Chocolate Flavored Chicken: Scientists May Change the Way Food Will Taste in the Future

Nov 17, 2015 11:42 PM EST | By Jeanell Sumagpao


Would children eat more vegetables if they taste like macaroni and cheese? They may probably love it and parents would have no more worries during meal time. This is not unlikely to happen as experts focus their studies on making food flavors and tastes appealing to anyone.

The Inaugural International Conference held last November 07 revolves mostly on the idea about Neurogastronomy. According to Eater, "This new science, called neurogastronomy, merges the science and culinary worlds by studying the human brain and the behavior that influences how we experience eating and drinking. First conceived in 2006, the field has now evolved into its own area of learning that delves into the molecular biology of the olfactory receptors, the biochemistry of food preparation, and odor images and the brain flavor system." This field of Science gives one a different view on food tastes. It's a kind of system where instead of modifying the flavor of food, experts focus on changing the humans' perception of a meal. Hence, instead of producing a macaroni and cheese broccoli, experts trick the child's brain instead and make vegetables pleasurable to them as how macarani and cheese make them feel.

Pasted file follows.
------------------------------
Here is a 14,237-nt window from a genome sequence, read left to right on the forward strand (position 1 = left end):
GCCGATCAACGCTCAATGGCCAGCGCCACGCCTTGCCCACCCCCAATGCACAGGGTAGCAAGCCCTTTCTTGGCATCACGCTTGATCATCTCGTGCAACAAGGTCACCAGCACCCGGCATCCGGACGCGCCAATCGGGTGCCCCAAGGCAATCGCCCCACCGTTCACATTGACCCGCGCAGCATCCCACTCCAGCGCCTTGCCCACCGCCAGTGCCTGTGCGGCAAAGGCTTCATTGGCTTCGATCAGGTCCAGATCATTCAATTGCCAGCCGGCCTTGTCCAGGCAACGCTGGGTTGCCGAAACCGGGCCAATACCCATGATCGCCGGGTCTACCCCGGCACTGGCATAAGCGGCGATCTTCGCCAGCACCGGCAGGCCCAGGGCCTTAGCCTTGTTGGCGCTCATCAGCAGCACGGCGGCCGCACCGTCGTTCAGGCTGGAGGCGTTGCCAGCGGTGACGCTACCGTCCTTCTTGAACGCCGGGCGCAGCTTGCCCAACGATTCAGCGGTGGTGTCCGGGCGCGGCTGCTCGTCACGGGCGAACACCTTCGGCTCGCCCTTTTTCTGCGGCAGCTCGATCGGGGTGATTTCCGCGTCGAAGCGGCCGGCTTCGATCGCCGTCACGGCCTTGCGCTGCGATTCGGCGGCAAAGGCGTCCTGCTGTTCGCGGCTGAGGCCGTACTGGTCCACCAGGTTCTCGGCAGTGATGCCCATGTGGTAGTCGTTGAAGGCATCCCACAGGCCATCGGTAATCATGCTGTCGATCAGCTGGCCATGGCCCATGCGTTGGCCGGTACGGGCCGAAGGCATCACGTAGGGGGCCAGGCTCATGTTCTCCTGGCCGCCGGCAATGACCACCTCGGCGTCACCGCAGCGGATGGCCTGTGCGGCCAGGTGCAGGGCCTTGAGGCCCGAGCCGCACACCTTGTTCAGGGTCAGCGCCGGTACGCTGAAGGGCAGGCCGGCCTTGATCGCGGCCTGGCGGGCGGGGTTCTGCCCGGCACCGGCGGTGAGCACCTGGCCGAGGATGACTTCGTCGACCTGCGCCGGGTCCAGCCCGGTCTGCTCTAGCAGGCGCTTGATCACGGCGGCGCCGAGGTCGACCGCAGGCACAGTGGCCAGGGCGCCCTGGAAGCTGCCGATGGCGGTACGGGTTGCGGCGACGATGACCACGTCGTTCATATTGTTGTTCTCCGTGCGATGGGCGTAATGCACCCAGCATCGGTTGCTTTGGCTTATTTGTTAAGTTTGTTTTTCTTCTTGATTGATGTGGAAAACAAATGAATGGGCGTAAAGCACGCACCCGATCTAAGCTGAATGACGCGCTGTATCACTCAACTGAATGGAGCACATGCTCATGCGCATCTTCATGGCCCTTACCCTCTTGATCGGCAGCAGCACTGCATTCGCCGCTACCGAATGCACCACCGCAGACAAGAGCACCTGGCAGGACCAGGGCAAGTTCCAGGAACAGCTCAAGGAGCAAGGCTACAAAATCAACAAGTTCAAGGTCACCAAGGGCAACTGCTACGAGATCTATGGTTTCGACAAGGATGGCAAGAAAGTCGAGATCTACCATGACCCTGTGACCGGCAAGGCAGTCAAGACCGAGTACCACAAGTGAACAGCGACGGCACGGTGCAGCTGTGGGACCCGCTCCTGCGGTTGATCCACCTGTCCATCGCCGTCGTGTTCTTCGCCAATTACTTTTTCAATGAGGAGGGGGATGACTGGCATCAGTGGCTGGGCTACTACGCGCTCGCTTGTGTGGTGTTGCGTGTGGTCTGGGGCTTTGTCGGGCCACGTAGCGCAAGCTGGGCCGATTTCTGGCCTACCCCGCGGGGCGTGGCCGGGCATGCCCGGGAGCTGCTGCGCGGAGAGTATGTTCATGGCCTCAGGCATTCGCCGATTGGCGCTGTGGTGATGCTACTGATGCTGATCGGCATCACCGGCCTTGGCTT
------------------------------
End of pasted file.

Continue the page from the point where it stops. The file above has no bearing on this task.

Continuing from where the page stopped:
This invention would be beneficial especially to those who have difficulty in identifying food flavors as their sense of smell was impaired. "People who have lost their sense of smell as adults are another population that might benefit. Some of these people experience unpleasant "phantom" odors-one common phantom odor is cadavers and these odors affect taste and flavor, "Dr. Tim McClintock, physiology professor at the University of Kentucky, stated.

The researchers found a proof of the possibility that food taste can be altered by influencing the brain which affects a person's sense of smell. Though the study is still in its early stage, it can flicker everyone's hope and excitement as experts find what smell triggers the change in food taste which is more likely to happen in the near future.

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